It’s all too easy for landscape photographs to fall into clumsily-recognisable tropes – which in the case of the Arctic often manifests as “serene, imposing, beauty.” But having spent 30 years photographing the Arctic in Greenland, Ragnar Axelsson has an intuitive empathy for the region. His pictures can be beautiful but they can also be bleak – unsettling in a gnawing, subtle way. Of course the name of this show at Proud Chelsea makes his agenda fairly clear, and so through his sparse snowscapes, and particularly the faces of the men, women and children he captures, Ragnar invites us to witness the end of something that’ll never return.
The show runs until March 18.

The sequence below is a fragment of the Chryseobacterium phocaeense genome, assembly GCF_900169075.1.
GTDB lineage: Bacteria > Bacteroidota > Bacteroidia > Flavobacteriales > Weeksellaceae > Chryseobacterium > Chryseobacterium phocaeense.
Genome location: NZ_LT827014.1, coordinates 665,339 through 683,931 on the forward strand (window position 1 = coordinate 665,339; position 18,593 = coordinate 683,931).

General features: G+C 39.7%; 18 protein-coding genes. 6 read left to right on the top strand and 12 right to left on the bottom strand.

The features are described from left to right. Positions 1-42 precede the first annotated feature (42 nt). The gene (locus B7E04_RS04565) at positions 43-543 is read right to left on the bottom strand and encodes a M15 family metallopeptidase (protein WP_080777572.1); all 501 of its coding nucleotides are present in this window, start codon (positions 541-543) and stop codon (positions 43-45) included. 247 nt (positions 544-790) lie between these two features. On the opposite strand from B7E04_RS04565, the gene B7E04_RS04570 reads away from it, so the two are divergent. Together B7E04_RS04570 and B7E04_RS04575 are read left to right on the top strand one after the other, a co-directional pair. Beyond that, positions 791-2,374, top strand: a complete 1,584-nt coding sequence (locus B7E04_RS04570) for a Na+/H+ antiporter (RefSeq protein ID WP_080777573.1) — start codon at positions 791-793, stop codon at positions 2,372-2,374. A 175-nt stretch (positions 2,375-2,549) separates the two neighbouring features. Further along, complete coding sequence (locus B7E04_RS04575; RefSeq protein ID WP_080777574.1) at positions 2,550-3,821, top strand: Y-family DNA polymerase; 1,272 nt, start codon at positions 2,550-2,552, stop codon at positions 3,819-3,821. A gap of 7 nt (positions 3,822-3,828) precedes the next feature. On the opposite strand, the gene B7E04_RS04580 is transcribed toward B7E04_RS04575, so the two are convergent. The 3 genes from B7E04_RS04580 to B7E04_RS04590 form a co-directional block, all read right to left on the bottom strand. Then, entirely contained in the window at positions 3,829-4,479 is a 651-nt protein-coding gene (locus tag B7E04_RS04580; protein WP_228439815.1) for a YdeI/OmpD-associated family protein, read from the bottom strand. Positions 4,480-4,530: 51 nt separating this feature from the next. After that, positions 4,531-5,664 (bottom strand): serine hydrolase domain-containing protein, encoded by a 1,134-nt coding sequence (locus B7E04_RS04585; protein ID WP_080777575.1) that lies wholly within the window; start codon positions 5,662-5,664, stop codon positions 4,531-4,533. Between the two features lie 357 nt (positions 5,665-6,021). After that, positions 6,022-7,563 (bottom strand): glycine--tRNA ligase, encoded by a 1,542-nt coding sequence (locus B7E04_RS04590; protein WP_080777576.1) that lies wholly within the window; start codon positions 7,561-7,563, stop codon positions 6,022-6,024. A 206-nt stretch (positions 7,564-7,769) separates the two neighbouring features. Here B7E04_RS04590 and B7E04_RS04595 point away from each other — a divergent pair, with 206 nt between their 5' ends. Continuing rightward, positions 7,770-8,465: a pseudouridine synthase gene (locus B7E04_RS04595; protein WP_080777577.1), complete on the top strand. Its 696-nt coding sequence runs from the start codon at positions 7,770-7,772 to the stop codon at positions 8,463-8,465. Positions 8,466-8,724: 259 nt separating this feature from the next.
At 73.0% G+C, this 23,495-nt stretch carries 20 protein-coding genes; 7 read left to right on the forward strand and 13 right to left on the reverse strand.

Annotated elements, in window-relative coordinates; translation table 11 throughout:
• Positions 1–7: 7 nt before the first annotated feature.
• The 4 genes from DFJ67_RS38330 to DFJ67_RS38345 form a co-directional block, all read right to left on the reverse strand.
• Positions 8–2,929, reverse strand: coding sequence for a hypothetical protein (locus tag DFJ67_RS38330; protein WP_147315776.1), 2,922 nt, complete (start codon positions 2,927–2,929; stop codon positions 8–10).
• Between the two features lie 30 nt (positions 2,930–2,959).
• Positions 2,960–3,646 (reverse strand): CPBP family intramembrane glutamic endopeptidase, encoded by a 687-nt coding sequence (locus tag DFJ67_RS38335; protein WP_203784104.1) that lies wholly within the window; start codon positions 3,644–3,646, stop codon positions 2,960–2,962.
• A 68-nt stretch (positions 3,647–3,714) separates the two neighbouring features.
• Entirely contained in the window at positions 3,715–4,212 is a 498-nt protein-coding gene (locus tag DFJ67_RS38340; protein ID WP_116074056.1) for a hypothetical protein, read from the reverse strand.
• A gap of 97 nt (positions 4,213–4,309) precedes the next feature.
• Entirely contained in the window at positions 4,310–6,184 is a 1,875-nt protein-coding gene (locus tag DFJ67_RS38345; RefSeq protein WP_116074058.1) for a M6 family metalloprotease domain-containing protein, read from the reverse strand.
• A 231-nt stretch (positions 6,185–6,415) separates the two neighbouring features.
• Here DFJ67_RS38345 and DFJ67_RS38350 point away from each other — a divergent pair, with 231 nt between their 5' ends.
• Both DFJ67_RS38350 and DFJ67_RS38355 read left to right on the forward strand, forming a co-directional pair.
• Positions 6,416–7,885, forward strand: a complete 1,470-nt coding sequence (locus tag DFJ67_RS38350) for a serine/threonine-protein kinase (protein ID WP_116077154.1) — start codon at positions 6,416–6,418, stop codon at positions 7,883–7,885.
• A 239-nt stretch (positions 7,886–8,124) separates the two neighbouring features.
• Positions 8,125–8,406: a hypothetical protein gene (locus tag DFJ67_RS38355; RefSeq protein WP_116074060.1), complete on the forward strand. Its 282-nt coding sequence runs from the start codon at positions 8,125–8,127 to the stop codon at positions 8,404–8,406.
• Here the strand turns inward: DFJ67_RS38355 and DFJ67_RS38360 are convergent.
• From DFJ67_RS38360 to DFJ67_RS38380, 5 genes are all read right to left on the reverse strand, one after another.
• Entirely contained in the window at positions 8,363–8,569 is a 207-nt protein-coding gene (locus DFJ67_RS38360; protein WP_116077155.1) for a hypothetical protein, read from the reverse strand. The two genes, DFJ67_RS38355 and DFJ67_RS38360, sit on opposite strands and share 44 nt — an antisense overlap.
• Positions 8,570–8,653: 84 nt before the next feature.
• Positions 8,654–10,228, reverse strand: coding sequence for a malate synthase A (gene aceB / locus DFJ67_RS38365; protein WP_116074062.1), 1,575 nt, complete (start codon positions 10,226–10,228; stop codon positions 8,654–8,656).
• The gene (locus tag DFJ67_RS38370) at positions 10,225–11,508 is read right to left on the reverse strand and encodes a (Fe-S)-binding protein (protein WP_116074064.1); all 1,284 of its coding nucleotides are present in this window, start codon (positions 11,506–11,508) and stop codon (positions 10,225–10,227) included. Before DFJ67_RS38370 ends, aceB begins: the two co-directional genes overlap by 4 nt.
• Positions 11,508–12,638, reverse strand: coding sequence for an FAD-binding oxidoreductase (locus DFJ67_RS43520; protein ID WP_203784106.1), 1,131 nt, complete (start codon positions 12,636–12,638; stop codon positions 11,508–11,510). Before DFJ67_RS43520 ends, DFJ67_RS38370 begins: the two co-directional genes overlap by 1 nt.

- Submit Saturdays: First impressions and Cover Pages
- A futuristic framework for the retrospective of pioneering “total design” advocate Ove Arup
- Cool off with this week's Best of the Web and who to follow on social media
- Elena Éper's spirited illustrations to make you smile and squirm
- Pencil Bandit and Grey London produce quirky branded stings for E4
- Tommy Cash subverts the tropes of rap videos with a fleshy celebration of the human body (NSFW)
- Pentagram unveils refresh of Mastercard’s brand mark and identity
- Chris (Simpsons Artist)'s surreal but accurate illustrations of creative jobs
- Benedict Redgrove’s beautifully hypnotic film about how a tennis ball is created
- Ian Davis’ picturesque paintings of bureaucratic dystopia
- Photographer Adrienne Salinger’s series of teenage bedrooms from the 90s
- Is it ever OK to work for free?